How To Speak With Care to Yourself and Others? 8 Strategies For Practicing Right Speech

Right Speech: Strategies For Practicing Right Speech

If you are frustrated of yourself for putting your foot in your mouth all the time, then this you’ve come to the right place. Explore how to practice Right Speech as advised by The Buddha, and how practicing Right Speech can go a long way in helping you be more mindful.

KEY POINTS

  • People can learn to control their speech—both inner and outer—in order to avoid pain and regret.
  • Changing one’s habit of speech demands practice bringing mindful attention to one’s inner experiences.
  • One can practice being mindful when it counts, rather than trying to be mindful all the time.

Any therapist will tell you that the following words are frequently heard in session:

“I know I shouldn’t have said anything, but….”

“Before I could think, I blurted out….”

“I wish I had just kept my damn mouth shut….”

Therapists and clients alike have spoken words that we regret, that made situations worse, that hurt others, and that made us look and feel petty, cruel, or just plain nuts. At one time or another, we have all learned the hard way that our words have incredible power. We often resolve never to repeat the mistake… and yet, it inevitably happens again.

Alongside the ethical teachings of “Right Action” and “Right Livelihood” outlined in The Noble Eightfold Path, the Buddha offered a teaching on how to avoid distress, tension, and remorse due to unskillful speech. This teaching is called “Right Speech” or “Wise Speech.”

Related: 7 Daily Habits To Help You Practice Mindfulness Effectively

What Is Right Speech?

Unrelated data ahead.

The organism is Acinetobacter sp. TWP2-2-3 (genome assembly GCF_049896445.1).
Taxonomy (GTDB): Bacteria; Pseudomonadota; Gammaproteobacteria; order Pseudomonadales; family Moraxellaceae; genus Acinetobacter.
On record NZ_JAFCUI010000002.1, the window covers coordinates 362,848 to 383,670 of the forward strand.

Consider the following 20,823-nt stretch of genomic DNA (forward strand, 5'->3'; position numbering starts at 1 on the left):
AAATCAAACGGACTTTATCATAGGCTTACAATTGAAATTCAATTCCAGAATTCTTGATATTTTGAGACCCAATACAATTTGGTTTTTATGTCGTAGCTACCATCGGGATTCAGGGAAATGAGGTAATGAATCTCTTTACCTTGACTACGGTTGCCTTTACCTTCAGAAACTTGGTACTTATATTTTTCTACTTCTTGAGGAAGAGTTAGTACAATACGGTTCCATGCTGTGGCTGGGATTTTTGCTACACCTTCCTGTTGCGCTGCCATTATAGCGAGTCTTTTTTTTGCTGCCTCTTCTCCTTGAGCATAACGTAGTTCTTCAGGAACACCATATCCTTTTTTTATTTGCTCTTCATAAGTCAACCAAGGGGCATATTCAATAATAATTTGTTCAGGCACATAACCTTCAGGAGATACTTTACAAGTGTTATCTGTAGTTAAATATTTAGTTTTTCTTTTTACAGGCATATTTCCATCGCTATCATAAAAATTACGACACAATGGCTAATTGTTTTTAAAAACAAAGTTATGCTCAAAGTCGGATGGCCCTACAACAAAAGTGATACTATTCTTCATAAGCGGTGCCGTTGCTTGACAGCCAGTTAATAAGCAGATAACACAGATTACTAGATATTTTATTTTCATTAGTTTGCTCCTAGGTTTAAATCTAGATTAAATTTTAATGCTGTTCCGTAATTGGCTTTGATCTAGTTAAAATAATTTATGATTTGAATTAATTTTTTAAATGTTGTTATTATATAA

The Buddha defined Right Speech as “abstinence from false speech, abstinence from malicious speech, abstinence from harsh speech, and abstinence from idle chatter.” In short, our speech should be true, designed to promote harmony and understanding, pleasing and gentle in tone, and used for a mindful purpose.

Psychiatrist and Buddhist scholar Mark Epstein aptly pointed out in his book, Advice Not Given, that Right Speech also applies to how we speak to ourselves. Many of us engage in automatic, critical self-talk and other self-defeating thought patterns. For example, we may chide ourselves for being “stupid” or “lazy” when we make a mistake.

When we practice Right Speech inwardly, we train ourselves to notice the habitual thought loops we engage in and the stories we tell ourselves. We examine these thoughts for truth and helpfulness.

In so doing, we learn to avoid the temptation to mindlessly accept such thoughts as truth, and we develop kinder, more flexible, and more compassionate inner dialogues.

Right Speech, whether applied to external or internal speech, requires a commitment to staying attentive to our thoughts in order to choose whether or not to speak, what we wish to say, and how we wish to say it.

This intentional awareness of our thoughts is the essence of mindfulness: We are noticing with openness and acceptance what is arising within us and then proceeding to act thoughtfully.

But staying mindful at all times is difficult, even for the most dedicated meditators and mindfulness gurus. For most of us, it’s simply not realistic! So what can we do?

Right speech

The following strategies can help all of us increase our practice of Right Speech.

8 Strategies For Practicing Right Speech

1. Notice your thoughts in difficult moments.

It’s hard to stay attentive to our thoughts 24/7, but we can selectively pay attention to get the most bang for our buck. Pay attention to the thoughts that arise when you have made a mistake or feel confused, frustrated, hurt, or angry.

These are key times when automatic and habitual thought patterns tend to crop up. Often, they come in the form of self-criticism; other times, we notice an instinct to blame others, make excuses, or give up with thoughts like, “What’s the point?”